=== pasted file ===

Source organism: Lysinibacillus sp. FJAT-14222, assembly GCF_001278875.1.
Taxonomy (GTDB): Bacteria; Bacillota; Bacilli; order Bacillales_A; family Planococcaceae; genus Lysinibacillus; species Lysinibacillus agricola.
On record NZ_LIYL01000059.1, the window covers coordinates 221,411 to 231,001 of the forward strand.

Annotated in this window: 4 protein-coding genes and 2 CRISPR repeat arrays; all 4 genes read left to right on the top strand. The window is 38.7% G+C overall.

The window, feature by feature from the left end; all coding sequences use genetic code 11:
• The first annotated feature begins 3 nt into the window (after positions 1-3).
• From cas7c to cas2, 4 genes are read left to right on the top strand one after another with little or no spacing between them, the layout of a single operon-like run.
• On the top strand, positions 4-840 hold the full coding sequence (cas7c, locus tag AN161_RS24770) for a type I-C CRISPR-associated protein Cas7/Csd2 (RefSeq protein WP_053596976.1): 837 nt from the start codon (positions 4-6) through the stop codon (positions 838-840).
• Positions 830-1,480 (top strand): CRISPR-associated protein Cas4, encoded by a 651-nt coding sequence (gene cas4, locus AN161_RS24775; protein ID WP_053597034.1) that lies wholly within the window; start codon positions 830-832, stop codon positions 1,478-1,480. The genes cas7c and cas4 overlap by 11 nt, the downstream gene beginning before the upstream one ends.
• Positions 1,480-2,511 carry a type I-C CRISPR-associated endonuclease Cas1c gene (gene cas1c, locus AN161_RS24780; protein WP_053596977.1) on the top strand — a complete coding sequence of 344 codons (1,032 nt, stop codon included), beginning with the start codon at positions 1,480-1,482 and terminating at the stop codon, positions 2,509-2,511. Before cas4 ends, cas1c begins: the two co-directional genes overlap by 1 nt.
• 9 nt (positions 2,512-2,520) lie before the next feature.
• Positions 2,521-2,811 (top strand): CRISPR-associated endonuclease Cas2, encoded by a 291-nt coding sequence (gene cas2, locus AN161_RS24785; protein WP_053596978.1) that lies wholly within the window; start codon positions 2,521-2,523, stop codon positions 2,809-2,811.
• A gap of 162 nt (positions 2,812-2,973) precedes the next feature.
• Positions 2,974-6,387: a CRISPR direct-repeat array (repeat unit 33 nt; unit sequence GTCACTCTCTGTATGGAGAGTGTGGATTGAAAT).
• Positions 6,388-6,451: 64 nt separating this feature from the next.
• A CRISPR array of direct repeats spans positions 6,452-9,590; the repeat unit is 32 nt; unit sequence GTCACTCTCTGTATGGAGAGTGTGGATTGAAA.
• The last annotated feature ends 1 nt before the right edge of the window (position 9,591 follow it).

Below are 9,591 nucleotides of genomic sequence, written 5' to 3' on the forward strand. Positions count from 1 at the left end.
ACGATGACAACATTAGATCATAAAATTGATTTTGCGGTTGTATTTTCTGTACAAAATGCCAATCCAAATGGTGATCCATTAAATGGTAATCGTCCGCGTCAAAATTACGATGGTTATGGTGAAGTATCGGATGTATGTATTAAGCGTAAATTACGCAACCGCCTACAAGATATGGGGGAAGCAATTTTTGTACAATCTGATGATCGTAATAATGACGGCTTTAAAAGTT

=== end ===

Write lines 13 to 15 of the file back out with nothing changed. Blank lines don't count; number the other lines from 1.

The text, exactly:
• A gap of 162 nt (positions 2,812-2,973) precedes the next feature.
• Positions 2,974-6,387: a CRISPR direct-repeat array (repeat unit 33 nt; unit sequence GTCACTCTCTGTATGGAGAGTGTGGATTGAAAT).
• Positions 6,388-6,451: 64 nt separating this feature from the next.